Merseyside Police are aware of the challenge they face in order to regain the trust of the public, the region’s police commissioner has said.
Emily Spurrell, Merseyside’s Police and Crime Commissioner, spoke to Merseyside News Live about sexual violence awareness week and the issues the police are confronting since the Sarah Everard murder.
She attended an event hosted by Liverpool Guild of Students in support of North West sexual violence week.
Sexual Violence Support were promoting local support services and empowering people to speak out.
Earlier this year, 33-year-old Sarah Everard was kidnapped and murdered by a Metropolitan Police officer, breaking the trust the nation had in police officers.
Commissioner Spurrell felt the Sarah Everard case was ‘utterly shocking’.
She said: “It was an awful awful case, my heart goes out to the friends and family who had to hear the details of it, and I have spoken to police officers here at Merseyside they are equally utterly shocked and appalled that somebody who claims to be a police officer whose job is to keep people safe would behave in that way.”
The police have put measurements in place following the increase in recent spiking incidents. Plain clothed officers are going out at the weekend to try and identify offenders.
Commissioner Spurrell said: “There is some work being done by police where they are actually going out on a Friday and Saturday night, they have plain clothed officers who are identifying people who might be praying on vulnerable people so the offenders they are really trying to target them and them behaviour inappropriately.”
A 20-year-old Liverpool John Moores student recently got spiked by injection in Concert Square. Kitty Vavasour, a third-year student, believed she was spiked in the nightclub Levels on October 27. She has told Mersey News Live she has no recollection of what happened during the night but had woken up with a needle mark and bruising the next morning.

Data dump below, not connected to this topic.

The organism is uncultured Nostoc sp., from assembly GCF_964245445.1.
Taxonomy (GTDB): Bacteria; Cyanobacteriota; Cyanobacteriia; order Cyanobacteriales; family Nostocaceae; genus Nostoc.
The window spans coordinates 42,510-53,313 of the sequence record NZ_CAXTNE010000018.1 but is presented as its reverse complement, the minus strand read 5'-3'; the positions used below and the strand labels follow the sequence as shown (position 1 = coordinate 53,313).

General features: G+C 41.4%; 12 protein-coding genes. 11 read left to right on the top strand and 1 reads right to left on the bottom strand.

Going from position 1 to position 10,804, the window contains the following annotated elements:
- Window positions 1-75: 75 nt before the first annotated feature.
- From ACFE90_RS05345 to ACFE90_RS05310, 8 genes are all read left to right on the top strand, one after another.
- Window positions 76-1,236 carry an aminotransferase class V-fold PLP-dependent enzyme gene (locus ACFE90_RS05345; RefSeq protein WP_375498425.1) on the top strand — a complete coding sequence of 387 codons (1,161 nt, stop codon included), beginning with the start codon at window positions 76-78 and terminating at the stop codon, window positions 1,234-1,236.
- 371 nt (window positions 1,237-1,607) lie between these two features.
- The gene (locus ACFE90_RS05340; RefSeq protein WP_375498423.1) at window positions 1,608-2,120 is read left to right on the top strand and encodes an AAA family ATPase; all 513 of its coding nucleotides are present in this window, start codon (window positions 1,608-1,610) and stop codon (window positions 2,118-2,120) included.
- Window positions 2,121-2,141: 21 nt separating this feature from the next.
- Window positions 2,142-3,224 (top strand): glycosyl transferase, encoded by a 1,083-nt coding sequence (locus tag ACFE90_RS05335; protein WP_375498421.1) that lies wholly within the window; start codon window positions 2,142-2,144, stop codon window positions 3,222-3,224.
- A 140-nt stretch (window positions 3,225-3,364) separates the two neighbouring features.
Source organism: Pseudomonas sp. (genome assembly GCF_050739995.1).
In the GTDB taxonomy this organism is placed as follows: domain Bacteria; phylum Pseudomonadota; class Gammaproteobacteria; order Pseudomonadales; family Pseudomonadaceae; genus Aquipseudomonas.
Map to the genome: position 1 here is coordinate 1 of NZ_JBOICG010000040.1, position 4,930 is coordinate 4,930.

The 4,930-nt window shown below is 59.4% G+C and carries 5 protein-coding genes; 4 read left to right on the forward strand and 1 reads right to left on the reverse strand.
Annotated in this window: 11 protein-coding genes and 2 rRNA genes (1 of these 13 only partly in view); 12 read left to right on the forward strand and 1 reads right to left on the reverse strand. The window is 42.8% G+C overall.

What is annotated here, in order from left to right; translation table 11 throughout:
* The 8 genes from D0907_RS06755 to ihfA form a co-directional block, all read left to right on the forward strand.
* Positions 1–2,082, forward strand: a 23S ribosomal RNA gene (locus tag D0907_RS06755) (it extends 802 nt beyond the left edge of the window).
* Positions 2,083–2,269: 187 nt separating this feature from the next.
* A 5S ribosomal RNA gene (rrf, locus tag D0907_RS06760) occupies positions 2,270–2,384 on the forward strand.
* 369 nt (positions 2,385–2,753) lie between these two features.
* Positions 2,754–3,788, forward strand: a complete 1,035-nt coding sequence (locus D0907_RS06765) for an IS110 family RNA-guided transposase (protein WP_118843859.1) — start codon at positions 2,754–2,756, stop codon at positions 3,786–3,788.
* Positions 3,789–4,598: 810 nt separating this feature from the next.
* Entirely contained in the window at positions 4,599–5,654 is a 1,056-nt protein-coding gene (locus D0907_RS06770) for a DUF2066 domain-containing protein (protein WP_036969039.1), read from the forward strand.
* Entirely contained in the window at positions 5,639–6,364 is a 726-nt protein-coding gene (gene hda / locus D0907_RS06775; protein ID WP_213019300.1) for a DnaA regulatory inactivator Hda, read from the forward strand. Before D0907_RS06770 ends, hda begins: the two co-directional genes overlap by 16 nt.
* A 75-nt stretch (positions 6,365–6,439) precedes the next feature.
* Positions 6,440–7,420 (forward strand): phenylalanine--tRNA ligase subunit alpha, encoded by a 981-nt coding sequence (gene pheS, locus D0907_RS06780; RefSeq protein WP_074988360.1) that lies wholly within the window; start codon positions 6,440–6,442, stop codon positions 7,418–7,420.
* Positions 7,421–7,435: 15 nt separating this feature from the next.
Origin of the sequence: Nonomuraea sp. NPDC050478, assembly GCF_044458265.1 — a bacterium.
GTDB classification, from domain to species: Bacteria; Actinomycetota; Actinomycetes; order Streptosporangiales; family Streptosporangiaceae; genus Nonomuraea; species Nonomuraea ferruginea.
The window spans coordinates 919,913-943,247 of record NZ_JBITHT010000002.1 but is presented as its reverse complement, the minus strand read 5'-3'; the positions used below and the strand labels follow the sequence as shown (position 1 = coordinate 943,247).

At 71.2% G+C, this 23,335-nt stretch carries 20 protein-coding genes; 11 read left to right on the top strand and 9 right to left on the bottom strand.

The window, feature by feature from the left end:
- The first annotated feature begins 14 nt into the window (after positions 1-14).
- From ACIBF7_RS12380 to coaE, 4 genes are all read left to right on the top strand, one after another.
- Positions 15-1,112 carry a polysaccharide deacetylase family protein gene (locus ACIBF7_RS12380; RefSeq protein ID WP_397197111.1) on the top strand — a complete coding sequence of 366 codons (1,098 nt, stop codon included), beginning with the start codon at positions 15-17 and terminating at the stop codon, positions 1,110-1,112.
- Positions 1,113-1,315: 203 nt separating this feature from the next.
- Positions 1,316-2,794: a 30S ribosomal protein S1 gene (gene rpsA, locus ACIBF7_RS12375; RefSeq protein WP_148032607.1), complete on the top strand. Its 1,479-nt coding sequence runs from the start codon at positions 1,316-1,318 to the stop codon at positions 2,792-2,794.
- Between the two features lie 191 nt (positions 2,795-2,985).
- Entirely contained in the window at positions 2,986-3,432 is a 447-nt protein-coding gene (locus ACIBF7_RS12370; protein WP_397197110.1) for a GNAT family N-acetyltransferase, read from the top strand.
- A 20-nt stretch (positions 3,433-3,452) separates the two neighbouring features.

Kitty spoke to Merseyside News Live and said: “I think it’s really good as people who are getting spiked are usually intoxicated and have their inhibitions lowered, and usually so are their friends they are with. That was certainly the case for me.
“Having officers around without their uniform will make it much easier and more likely to catch the people doing the spiking.”
Emily Spurrell added: “The police are aware that they have a bit of a challenge to try and rebuild that trust and try and reassure people that there will be a zero-tolerance policy to any form of misogyny or any form of inappropriate behaviour.”
Charities and organisations were based at the Liverpool Guild of Students from 11am-4pm in support of those who need it.
The city will be illuminated in purple for the week to mark North West Sexual Violence Awareness week. On November 11, St Johns Beacon in the city centre of Liverpool was lit up.
The Commissioner said: “It is to raise awareness of the fact it is not acceptable, it is not something men or women or anybody should have to put up with.”
If you are a victim of sexual violence and need help, please visit the links below:
Sexual Violence Support- sexualviolencesupport.co.uk
For the full interview with Merseyside’s Police and Crime Commissioner Emily Spurrell watch the video below: